While FuGo balloons were technically an intercontinental weapon, the long range of bombers and, later, missiles would shrink the globe further. Nuclear bombs, with an explosive impact measured in kilotons and then megatons, could easily fit into planes that could strike from thousands of miles away. The U.S. used just two such bombs to kill 110,000 or 210,000 people. As policymakers and military planners moved from the end of World War II into the early Cold War, they did so with the knowledge that new weapons could be built and developed far away from the prying eyes of border patrols and port visits.
In the public eye, those fears manifested most clearly with the 1947 flying saucer phenomena, following a widely publicized pilot’s testimony of having seen unusual aircraft in the Pacific Northwest. A rancher in New Mexico, who had weeks earlier stumbled upon wreckage of a crashed balloon, revisited the debris after learning of the flying saucer. It was the start of the Roswell Incident, which became a foundational UFO story despite Army protestations that the recovered object was merely a weather balloon. In the 1990s, declassification revealed that, while absolutely a balloon, the wreckage was in fact part of Project Mogul, a U.S.
program to put acoustic sensors on high-altitude balloons to listen for nuclear tests in the USSR.
Project Genetrix, conceived of in 1950 and approved in 1956, used camera-carrying balloons to photograph the interior of the Soviet Union and China. Between Jan. 10 and Feb. 6, 1956, the project launched 448 balloons, 40 of which were recovered by the United States.
“The 13,813 usable photos covered 1,116,449 square miles of the Soviet Union and China (eight percent of their total area,” writes Curtis Peebles in High Frontier: The U.S. Air Force and the Military Space Program. “Because the balloons’ path could not be controlled, however, much of the photography was of fields and forests, areas of little intelligence value.”
But around the same time, two better, more durable alternatives to balloon surveillance emerged: spy planes and satellites.
In 1956, the U.S. started flights over the USSR with the high-altitude long-endurance U-2 spy plane. The planes provided meaningful information, like the smaller than expected size of the Soviet bomber fleet. They also carried risk, as the flights violated sovereign air space, and in 1960 the USSR shot down a U-2 piloted by Francis Gary Powers, publicly revealing the program and creating an international incident. Planes could spy better than balloons, but human pilots were at both personal and political risk when used.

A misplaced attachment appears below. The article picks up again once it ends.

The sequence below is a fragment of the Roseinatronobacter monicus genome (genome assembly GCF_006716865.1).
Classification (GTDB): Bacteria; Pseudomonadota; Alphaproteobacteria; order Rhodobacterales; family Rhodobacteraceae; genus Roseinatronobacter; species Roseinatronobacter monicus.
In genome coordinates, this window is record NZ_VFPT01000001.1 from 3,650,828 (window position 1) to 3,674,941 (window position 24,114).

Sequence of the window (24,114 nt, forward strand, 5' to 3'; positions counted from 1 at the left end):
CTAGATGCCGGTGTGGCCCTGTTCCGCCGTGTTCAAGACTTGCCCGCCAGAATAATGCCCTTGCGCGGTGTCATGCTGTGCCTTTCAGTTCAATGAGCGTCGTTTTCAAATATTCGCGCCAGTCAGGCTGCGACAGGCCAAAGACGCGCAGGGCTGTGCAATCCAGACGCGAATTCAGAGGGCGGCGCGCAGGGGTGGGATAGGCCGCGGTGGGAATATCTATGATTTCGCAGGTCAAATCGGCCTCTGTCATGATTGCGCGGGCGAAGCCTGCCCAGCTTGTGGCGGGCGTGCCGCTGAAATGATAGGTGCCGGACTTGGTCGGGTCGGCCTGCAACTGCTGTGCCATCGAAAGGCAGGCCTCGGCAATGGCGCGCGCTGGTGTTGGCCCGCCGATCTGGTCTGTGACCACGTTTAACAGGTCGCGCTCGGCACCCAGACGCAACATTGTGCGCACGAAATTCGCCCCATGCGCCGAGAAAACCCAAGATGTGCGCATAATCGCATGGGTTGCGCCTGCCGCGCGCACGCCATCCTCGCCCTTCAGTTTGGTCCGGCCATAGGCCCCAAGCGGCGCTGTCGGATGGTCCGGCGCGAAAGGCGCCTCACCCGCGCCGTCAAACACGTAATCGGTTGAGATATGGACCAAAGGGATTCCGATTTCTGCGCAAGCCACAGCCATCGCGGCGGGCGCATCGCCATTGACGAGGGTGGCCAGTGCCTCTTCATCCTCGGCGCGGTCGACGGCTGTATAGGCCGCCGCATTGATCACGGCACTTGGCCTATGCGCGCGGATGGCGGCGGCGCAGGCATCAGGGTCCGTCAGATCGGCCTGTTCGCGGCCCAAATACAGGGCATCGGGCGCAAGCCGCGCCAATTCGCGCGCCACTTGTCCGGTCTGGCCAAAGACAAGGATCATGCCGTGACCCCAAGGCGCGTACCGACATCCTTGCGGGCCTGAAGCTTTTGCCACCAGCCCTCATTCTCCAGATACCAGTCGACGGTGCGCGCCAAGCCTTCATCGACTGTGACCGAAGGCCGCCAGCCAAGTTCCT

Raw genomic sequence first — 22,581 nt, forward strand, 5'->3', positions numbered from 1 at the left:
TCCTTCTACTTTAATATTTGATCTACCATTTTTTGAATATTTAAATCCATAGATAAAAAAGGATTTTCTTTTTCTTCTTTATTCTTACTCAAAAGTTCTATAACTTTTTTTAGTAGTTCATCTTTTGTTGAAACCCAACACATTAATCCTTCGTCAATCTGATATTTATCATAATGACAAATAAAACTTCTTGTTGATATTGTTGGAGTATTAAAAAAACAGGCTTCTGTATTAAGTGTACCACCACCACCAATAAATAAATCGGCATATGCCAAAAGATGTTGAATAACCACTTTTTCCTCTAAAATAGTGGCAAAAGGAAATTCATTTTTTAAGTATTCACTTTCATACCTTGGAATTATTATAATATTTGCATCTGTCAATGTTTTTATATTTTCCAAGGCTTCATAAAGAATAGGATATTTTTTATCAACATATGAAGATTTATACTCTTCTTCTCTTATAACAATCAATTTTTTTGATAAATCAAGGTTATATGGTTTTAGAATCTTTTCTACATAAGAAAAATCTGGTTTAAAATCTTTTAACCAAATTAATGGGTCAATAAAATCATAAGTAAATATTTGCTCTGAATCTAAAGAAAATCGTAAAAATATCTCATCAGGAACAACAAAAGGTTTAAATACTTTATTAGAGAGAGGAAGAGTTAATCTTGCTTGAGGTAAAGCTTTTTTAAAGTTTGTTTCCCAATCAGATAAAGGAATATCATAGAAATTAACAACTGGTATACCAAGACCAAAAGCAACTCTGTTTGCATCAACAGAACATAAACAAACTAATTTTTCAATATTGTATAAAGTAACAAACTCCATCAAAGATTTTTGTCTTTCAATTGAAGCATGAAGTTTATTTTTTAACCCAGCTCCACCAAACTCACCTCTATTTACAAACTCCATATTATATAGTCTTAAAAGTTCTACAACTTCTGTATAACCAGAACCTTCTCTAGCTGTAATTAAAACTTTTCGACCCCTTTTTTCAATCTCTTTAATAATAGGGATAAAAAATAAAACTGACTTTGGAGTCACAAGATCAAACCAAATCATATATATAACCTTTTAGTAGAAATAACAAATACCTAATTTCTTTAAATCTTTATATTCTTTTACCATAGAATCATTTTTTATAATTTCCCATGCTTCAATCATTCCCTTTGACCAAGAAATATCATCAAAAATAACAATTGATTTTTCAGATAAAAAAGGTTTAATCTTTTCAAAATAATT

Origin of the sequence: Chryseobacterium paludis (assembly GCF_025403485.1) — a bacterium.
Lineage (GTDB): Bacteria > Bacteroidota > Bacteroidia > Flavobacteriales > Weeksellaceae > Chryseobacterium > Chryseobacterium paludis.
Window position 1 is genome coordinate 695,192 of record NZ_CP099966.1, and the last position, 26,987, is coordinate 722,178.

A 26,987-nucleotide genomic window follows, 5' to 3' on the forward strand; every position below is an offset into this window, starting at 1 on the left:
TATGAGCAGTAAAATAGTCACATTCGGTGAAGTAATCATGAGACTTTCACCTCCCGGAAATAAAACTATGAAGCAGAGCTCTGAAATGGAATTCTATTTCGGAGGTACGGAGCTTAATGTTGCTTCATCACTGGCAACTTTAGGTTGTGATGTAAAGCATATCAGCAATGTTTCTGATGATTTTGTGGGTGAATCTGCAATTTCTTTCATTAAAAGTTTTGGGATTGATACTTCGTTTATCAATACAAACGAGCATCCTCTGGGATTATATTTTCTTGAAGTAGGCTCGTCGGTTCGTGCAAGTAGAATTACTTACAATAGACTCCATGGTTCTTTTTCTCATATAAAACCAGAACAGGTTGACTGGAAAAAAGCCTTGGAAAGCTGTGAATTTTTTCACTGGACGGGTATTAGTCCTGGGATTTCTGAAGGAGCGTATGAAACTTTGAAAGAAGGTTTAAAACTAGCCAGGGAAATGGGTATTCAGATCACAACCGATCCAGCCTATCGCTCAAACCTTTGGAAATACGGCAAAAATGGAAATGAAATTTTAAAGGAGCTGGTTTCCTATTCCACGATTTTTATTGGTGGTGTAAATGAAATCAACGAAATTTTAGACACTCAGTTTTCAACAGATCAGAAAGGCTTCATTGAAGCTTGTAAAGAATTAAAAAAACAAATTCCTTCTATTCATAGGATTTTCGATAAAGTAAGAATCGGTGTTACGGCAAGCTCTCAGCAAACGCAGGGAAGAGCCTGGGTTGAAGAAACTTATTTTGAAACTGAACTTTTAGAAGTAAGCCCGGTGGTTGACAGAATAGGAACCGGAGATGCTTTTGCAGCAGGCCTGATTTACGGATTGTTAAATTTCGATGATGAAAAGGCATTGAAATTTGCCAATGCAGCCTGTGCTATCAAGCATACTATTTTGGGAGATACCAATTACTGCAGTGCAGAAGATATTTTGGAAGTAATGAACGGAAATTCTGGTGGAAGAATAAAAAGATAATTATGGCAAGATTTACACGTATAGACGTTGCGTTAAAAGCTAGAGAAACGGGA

Sputnik 1, launched Oct. 4, 1957, became the first human-launched satellite. Sputnik was not itself a useful sensor, though valuable readings of atmospheric properties were made by measuring its gradual orbital decay. Instead, Sputnik demonstrated that the USSR had the rockets to put objects into space and, with that, hurl nuclear-armed missiles onto faraway continents. Sputnik was also a pivotal step for observation and spy satellites. A primary use of space by militaries to this day remains the housing of sensors used to spy on one another, including everything from high-resolution cameras to taking meteorological readings.
Unlike the spy planes, though, Sputnik 1 was very clearly visible from the ground, with a deliberately reflective coating, and in night skies with no other satellites. As a result, it showed that a single nation could change the sky for everyone. Sputnik made visible its implied nuclear threat, at once a wondrous technological achievement and an orbiting symbol of vulnerability. Satellites could also be tracked by observers on the ground, not just dedicated military ones, but hobbyists and civilians, too. Objects in orbit are hard to hide, though it is easier for them to become routine.
In 2023, decades after ICBMs and satellite surveillance became permanent fixtures of modern superpowers, it is easy for the shock and novelty of their creation to fade into the background. China’s balloon, whatever its purpose, became a physical and observable reminder of the often invisible work nations do to keep tabs on one another. With that comes a sense of renewed vulnerability, the kind that animated military and surveillance tools in the first Cold War.
As the balloon traveled across the sky, the U.S. dusted off another Cold War relic. Tracking the balloon on its course through American skies were pilots in U-2 spy planes. At least one of the pilots took a selfie with the balloon as backdrop, classified secret.
Future Tense is a partnership of Slate, New America, and Arizona State University that examines emerging technologies, public policy, and society.